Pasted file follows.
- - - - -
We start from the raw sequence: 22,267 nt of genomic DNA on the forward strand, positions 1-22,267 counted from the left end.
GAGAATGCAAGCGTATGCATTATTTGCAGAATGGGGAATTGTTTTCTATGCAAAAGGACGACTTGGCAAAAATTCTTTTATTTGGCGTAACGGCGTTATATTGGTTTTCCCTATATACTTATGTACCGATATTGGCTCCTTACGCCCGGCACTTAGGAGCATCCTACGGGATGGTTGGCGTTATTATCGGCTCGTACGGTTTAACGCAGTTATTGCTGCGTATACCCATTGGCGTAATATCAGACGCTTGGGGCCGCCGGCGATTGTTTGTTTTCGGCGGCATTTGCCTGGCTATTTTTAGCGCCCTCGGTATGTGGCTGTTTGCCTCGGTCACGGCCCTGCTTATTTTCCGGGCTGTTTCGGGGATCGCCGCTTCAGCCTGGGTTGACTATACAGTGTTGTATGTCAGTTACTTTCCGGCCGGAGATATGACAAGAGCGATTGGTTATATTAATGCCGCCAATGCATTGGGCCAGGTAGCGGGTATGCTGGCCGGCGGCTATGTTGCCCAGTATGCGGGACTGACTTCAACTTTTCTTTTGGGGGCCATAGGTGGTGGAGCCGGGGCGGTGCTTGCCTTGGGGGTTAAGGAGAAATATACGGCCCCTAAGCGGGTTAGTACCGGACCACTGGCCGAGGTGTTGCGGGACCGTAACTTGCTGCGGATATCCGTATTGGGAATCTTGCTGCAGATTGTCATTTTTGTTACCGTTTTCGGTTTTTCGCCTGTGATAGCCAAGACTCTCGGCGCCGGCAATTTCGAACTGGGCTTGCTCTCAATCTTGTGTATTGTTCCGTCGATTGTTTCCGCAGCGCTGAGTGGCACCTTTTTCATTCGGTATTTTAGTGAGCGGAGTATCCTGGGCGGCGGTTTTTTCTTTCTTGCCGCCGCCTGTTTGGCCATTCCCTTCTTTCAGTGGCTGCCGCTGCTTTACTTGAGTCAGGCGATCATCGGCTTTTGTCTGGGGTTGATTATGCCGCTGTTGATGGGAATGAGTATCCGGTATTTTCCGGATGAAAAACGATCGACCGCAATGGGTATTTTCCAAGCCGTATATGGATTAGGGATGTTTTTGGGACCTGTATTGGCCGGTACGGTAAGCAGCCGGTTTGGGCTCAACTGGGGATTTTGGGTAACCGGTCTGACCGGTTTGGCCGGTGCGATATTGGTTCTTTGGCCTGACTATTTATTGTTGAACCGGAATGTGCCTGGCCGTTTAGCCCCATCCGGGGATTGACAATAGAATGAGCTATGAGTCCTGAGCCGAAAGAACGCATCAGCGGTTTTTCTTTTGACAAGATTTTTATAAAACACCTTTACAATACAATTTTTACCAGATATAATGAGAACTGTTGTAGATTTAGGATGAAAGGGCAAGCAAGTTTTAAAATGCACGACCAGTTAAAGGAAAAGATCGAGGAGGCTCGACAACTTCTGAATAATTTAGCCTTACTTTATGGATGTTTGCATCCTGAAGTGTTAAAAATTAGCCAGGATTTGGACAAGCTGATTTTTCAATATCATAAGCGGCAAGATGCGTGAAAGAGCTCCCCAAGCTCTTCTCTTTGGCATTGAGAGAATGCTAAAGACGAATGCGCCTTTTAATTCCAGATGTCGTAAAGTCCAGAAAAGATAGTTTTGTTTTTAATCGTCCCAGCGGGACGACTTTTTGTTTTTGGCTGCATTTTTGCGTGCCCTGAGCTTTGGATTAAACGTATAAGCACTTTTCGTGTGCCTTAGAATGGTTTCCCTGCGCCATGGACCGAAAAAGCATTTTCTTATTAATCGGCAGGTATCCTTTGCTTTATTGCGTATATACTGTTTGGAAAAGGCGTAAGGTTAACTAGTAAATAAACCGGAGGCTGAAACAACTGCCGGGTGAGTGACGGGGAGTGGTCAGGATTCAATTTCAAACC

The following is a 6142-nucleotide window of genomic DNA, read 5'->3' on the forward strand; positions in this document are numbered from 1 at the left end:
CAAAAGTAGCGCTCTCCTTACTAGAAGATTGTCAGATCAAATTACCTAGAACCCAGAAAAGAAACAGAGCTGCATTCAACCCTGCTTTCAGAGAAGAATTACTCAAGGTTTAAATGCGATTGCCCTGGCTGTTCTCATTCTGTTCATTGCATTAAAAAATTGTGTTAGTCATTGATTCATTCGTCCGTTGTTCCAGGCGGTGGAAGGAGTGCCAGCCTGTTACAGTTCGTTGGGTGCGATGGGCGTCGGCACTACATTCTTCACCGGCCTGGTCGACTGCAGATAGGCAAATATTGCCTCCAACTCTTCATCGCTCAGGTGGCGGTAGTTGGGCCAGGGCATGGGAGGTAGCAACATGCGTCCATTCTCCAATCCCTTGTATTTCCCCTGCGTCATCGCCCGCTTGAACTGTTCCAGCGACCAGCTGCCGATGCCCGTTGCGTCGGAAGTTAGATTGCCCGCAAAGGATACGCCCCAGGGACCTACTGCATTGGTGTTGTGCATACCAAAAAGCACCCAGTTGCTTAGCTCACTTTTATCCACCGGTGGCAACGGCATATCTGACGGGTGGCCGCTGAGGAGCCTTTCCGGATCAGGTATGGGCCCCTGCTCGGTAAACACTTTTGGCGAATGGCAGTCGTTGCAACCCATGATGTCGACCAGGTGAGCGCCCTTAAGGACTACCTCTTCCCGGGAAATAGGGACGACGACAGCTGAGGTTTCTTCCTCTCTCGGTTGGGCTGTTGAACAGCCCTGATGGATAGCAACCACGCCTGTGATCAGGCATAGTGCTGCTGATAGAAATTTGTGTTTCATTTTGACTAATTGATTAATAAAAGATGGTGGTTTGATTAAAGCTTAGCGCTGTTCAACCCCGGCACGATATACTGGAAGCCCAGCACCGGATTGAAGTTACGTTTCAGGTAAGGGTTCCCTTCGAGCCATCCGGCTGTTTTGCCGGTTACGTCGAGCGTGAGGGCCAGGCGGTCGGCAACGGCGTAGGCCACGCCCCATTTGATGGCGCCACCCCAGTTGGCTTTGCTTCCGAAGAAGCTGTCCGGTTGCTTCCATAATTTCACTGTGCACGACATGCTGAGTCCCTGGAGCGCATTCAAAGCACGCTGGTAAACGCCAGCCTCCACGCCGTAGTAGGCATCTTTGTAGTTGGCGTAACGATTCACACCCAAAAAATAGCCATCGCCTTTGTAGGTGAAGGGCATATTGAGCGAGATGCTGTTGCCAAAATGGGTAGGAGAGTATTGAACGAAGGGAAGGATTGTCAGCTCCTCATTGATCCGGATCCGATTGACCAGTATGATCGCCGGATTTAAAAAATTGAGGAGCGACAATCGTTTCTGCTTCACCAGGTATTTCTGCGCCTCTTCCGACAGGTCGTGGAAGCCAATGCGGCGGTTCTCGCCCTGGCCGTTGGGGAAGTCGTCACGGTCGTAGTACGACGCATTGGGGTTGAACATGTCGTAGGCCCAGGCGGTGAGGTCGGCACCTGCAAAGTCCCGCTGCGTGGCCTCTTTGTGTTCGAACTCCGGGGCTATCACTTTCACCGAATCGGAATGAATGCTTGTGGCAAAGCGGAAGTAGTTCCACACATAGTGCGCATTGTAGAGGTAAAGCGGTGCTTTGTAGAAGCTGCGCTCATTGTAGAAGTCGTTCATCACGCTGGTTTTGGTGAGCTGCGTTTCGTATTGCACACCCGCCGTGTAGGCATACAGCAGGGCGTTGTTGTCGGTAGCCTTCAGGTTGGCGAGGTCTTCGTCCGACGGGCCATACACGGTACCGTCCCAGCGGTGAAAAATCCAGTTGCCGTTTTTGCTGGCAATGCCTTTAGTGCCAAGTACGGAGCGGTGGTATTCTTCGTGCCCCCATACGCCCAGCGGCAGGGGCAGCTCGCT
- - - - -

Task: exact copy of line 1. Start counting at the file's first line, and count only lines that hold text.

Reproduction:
We start from the raw sequence: 22,267 nt of genomic DNA on the forward strand, positions 1-22,267 counted from the left end.